So, once these things have been out there in circulation a while, there's no need for the person accepting them to have 100% proof that there's no duplicates already in circulation - the lack of any reports of problems from other users would be proof enough.

This statistical analysis doesn't, however, address the scenario I mentioned, wherein the issuer is planning to steal the value of all coins at once in a "Grand Theft" scenario.

What if I'm a major merchant and I duplicate all the coins I accepted and save them secretly and only spend the duplicated ones? Then maybe I can redeem them all at once.

I don't have to be the issuer to be the Grand Theft, as long as I can manufacture myself without anyone else knowing.


I've been assuming that they're difficult to counterfeit due to the way the hologram is made.  If that's not the case, then of course you are right.

If all the sovereign non-cryptocurrencies will eventually collapse from hyperinflation, you can't afford *not* to invest in Bitcoin...  See my blog at http://minetopics.blogspot.com/ .

Donations accepted at:  17twYNyqTiCTM2gJmumkytvhZh4sCVSKNH
zhoutong
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September 25, 2011, 05:14:16 PM
 #67

So, the problem lies on whether you can make sure that you can get the 1 BTC after 10 years without the use of P2P.
Without P2P?
Without the network there is no Bitcoin. There is no value for anyone if the network goes down.
It all spontaneously vanishes.

In the meantime you can always check the address for it's value without ruining the coin or redeeming it.

Of course I can check, but checking doesn't guarantee uniqueness. Our coins are unique because of P2P, but physical bitcoins can't be connected.

When I accept a physical bitcoin, I need to make sure no one else has it. If the OP can get the hologram for 0.15 BTC, I can take over the company the makes the hologram and do the same too.

Founder of NameTerrific (https://www.nameterrific.com/). Co-founder of CoinJar (https://coinjar.io/)

Donations for my future Bitcoin projects: 19Uk3tiD5XkBcmHyQYhJxp9QHoub7RosVb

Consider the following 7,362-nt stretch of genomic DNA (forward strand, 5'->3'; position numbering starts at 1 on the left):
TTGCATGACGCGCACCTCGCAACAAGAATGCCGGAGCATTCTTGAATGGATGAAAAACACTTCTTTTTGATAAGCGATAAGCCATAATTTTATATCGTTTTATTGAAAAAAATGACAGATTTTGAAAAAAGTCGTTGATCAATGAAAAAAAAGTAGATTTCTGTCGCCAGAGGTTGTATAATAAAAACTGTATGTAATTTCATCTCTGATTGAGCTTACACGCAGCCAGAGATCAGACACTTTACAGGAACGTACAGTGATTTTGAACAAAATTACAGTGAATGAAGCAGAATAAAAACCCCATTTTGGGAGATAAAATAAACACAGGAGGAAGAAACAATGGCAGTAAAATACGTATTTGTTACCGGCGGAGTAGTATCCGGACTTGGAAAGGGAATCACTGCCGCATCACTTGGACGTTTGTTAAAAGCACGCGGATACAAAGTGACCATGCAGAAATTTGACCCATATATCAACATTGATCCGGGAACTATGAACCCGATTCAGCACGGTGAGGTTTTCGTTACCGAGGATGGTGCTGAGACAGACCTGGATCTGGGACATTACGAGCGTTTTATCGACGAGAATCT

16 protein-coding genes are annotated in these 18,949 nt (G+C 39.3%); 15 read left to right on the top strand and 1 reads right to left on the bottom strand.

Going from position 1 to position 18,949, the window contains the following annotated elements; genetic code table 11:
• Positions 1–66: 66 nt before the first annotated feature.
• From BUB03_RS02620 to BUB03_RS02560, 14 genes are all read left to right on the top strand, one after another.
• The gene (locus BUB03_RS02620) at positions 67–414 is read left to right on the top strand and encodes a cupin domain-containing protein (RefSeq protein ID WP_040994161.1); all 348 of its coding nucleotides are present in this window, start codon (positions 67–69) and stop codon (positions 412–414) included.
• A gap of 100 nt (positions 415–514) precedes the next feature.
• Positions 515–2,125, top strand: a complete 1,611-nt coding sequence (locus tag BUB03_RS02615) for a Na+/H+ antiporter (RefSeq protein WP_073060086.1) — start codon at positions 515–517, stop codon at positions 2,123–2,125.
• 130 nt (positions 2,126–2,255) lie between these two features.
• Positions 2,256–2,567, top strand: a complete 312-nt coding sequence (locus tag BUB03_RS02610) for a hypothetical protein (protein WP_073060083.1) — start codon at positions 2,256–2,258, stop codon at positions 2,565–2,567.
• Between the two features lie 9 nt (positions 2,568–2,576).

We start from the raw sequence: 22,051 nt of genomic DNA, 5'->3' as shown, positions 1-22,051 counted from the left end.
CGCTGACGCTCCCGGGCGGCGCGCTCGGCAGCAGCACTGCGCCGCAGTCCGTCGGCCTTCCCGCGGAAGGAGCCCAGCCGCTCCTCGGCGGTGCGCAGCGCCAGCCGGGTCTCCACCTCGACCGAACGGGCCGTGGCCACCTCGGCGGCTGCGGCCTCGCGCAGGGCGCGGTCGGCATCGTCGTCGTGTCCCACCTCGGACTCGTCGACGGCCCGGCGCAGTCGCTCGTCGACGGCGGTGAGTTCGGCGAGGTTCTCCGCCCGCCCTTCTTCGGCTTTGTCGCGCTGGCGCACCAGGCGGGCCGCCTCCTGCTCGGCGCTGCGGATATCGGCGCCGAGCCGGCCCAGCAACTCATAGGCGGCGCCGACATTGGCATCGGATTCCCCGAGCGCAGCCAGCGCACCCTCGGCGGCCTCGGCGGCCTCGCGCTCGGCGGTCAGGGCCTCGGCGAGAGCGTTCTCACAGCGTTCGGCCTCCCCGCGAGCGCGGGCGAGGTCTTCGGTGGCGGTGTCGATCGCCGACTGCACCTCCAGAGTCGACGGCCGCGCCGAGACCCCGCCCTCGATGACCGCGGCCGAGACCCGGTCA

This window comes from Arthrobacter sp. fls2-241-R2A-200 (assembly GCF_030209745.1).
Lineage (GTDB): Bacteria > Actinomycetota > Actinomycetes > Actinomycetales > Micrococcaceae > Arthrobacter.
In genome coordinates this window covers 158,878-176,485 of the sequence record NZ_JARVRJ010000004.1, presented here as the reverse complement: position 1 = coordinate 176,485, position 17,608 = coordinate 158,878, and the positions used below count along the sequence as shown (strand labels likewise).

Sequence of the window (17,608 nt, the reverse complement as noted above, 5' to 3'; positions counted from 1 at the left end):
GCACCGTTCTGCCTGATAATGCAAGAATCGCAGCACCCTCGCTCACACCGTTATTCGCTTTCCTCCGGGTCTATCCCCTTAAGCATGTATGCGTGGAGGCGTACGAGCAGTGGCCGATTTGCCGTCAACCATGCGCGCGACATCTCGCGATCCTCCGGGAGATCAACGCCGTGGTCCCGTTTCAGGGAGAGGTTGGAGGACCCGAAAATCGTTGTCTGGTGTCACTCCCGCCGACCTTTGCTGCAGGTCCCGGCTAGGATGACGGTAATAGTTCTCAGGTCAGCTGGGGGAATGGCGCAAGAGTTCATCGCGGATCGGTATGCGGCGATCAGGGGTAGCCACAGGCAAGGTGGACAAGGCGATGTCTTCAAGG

Stephen Gornick
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September 25, 2011, 06:02:40 PM
 #68

When I accept a physical bitcoin, I need to make sure no one else has it.

I a willing to trust as secure the manufacturer's processes and the distribution of the coins that were shipped to me.  If I were to resell a batch of these the buyer would be trusting me as well as the manufacturer, etc.  

Perhaps simply a register or log of assignments is necessary.   For instance, Casascius creates a signed message for each physical coin (its address) asserting that it was sold to me (to my gpg public key).  When I sell one, I sign a message including the previous assignment and assert that I sold it and to whom (to the next party's public key).   And so on, for each sale.

So then when considering buying these physical bitcoins from a third party seller, the buyer can weigh whether or not all previous owners are trustworthy enough to feel comfortable that the bitcoin is truly authentic.  Think WingCash ( http://bitcointalk.org/?topic=4232.0 ) meets Bitcoin.

This ruins anonymity, though I suppose a party in the chain could remain pseudonymous -- just that I don't know how trusted the pseudonymous participants would be.

[Update: Or, can the model that namecoin offers, w/dot-bit offer something here?]

casascius
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September 25, 2011, 06:22:09 PM
 #69

Either way, in this particular case, trust in the manufacturer is required.  I could just as easily make a physical bitcoin with a duplicate private key as one with no private key (except perhaps for the fact that I only got each address printed on each hologram once).

I sincerely hope that someone makes a bigger, better, badder, more secure, more auditable, more everything physical bitcoin (and cheaper, too).  As Bitcoin gets bigger, that's bound to happen.  Practically speaking, Casascius physical bitcoins get used right now mainly as all of the following:

  • A collector's item.
  • A low-cost gift (for the buyer) worth saving (for the recipient) because one day it may well be worth a ton.
  • An appealing way to bring up the topic of Bitcoin with people who don't care about otherwise "imaginary" currency.
  • A way for people who trust each other, one who has lots of Casascius coins and the other who doesn't, to settle some small debt (like paying for lunch) in a fun way.
  • A proof of concept to the world, that bitcoins don't have to be intangible.
  • A way to get otherwise uninterested people thinking about how the internals of Bitcoin really work... "so what you're saying... there's a code in here, and you call that a private key?"
  • And finally, a few get torn apart just out of curiosity and to test the redemption process.

At this point, I bet very few get "spent" in the arms-length process where the recipient thinks very little of bitcoin other than just another kind of dollar.  Physical bitcoins get traded nowadays only among people who know each other's name, possibly because the spender paid a premium to acquire the coin and isn't eager to give it to someone who won't appreciate that or compensate them for it.  In an environment where trading partners generally know one another, passing counterfeits or duplicates or scams is arguably harder than making them.